Most Common Sensory Issues?
What Is the Most Common Sensory Issues?
Adults and children experience many of the same sensory issues during their developmental years. For example, they both suffer from hot flashes. Both kids and adults can also have a sensitivity to sound, touch, smells, and tastes. A recent study showed that the tendency for these senses to be dysfunctions in adults is also seen in children. Therefore, it stands to reason that many of the same underlying causes that cause sensory processing problems in adults also apply to children with autism spectrum disorder.
However, what causes sensory processing problems in children? There is no one answer that works for every child with autism spectrum disorder. Some children are at a very high risk of developing sensory issues. While they may have some genetic or hormonal factors that account for their sensory processing problems, there are many other possible sources that can increase their risk.
One of the best ways to identify your child’s risk for developing sensory issues is by looking at how their hands and feet are oriented. If they have an aversion to laying their hands or feet on something cold, they could be at a great risk for developing sensory issue related to temperature. Children with autism often have different preferences for where they want to lay their hands or feet. Their preference could be to lie down on a cold surface or perhaps feel warm.
Sensory issues can also develop out of oversensitivity to physical stimuli. The majority of people can become sensitive to cold, as well as to loud noises. It’s when their sensitivity goes beyond their body awareness that the danger of developing sensory issues starts. Adults who are oversensitive to physical stimuli, such as tight, knotted clothes or clothing wrapping, or even touching something hot, may develop a chronic over sensitivity to physical stimuli. This type of over sensitivity can be extremely problematic and can actually lead to physical and/or developmental problems.
Another common over sensitivity is related to the sense of smell. Many children with autism either are over sensitized to smells or under sensitive to smells. They may show an aversion to eating certain foods because they “don’t smell like mommy” or may avoid social situations because of their fear of being embarrassed because they “smell like an adult”. While some over sensitivity to smells may be due to a physical factor, many children with sensory processing problems show no sign of being able to recognize a particular scent that others seem to enjoy.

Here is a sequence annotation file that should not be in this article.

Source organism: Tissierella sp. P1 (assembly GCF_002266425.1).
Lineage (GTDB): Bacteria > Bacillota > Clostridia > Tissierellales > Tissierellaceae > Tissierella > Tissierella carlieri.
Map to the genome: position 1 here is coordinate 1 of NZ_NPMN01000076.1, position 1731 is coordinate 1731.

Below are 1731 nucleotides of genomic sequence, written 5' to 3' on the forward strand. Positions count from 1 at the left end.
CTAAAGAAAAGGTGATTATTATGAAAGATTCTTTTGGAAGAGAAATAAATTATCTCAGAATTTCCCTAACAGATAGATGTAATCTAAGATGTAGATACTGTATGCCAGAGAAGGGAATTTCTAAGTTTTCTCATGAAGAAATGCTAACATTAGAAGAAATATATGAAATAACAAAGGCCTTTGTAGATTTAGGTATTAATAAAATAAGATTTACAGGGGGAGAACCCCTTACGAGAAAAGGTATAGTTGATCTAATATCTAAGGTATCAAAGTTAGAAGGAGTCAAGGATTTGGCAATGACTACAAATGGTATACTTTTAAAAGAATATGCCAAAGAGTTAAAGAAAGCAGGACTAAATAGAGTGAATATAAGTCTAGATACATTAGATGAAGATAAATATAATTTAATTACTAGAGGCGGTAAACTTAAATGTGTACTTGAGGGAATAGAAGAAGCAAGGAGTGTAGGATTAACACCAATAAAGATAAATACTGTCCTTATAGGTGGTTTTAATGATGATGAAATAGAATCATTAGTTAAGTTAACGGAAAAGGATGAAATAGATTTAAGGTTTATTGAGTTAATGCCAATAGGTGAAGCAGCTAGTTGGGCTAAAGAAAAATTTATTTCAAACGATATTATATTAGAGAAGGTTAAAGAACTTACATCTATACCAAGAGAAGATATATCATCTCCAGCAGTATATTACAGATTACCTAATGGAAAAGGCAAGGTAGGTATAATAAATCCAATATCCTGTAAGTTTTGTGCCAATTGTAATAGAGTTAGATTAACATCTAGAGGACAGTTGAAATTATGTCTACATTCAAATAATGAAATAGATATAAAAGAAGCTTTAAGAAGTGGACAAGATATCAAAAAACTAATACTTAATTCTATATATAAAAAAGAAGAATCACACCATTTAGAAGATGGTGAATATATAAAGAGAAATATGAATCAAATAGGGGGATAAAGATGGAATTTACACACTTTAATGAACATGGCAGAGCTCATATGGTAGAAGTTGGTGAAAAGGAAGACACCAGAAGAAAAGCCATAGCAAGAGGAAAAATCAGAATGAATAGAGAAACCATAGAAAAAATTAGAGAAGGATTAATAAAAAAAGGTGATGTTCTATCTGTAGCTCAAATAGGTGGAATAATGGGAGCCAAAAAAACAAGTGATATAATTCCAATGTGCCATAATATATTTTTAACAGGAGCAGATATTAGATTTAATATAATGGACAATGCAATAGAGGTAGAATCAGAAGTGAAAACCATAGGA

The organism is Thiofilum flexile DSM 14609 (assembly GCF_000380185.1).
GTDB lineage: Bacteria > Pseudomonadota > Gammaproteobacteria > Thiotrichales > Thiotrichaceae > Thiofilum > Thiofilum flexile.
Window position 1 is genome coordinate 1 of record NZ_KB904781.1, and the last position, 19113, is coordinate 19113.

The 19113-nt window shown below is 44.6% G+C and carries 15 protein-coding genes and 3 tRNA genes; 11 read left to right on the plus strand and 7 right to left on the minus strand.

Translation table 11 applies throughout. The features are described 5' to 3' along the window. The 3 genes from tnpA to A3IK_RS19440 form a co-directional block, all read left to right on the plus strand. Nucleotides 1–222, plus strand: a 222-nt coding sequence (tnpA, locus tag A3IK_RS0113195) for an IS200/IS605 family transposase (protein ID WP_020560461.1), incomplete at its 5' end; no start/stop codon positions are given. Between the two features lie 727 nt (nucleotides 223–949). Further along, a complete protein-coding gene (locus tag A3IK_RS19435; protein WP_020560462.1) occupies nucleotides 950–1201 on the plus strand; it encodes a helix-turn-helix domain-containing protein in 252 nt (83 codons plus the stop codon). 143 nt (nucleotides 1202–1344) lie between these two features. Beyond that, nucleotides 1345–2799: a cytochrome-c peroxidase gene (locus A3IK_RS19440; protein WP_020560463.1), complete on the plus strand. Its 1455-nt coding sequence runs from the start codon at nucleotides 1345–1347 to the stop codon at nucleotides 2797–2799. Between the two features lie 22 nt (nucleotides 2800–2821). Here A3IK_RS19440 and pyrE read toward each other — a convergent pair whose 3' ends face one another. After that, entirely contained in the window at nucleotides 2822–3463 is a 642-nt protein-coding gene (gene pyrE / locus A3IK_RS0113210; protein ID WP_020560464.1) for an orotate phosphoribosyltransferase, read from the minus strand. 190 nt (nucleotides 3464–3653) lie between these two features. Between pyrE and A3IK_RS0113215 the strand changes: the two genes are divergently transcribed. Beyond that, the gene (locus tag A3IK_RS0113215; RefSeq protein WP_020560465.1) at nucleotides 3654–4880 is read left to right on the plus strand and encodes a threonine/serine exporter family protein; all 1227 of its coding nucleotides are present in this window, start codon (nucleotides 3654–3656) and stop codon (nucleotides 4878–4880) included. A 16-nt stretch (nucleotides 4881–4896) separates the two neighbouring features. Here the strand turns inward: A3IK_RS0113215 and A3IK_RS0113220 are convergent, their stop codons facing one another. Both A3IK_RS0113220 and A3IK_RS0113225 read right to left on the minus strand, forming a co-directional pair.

Sensory issues can also develop due to poor body awareness. Body awareness refers to being aware of one’s surroundings. The elderly often have poor body awareness, but this can actually lead to an oversensitivity to sensations such as tingling or burning. Thus, older children may have a hard time telling the difference between hot or cold, or may develop a chronic over sensitivity to sensations such as walking on a hot surface.
As noted earlier in this article, one of the most common characteristics of Sensory Issues is oversensitivity to environmental factors. If you were to ask ten adults what their biggest problem was with the school, the majority would say that it was the amount of homework they had to do. While homework and/or school are a necessary part of growing up, too much homework can lead to an under-stimulated mind which can lead to an over-stimulated kid. The most important thing for teachers, parents and therapists to remember is that kids with sensory issues need to learn to relax. When they become overly stimulated, their brains are unable to settle down and learn appropriate relaxation techniques, which in turn leads to temper tantrums.
Unfortunately, many children with Sensory Issues often have difficulties controlling their mood swings and can even resort to violence to get attention. But just as with mood swings, too much stress or anxiety can cause temper tantrums and the same goes for tardiness or constant interrupting. Therapists, parents and teachers need to remember that kids with sensory processing issues are usually just kids! And they require lots of love and attention, not just from their parents but from professionals such as teachers, parents and therapists.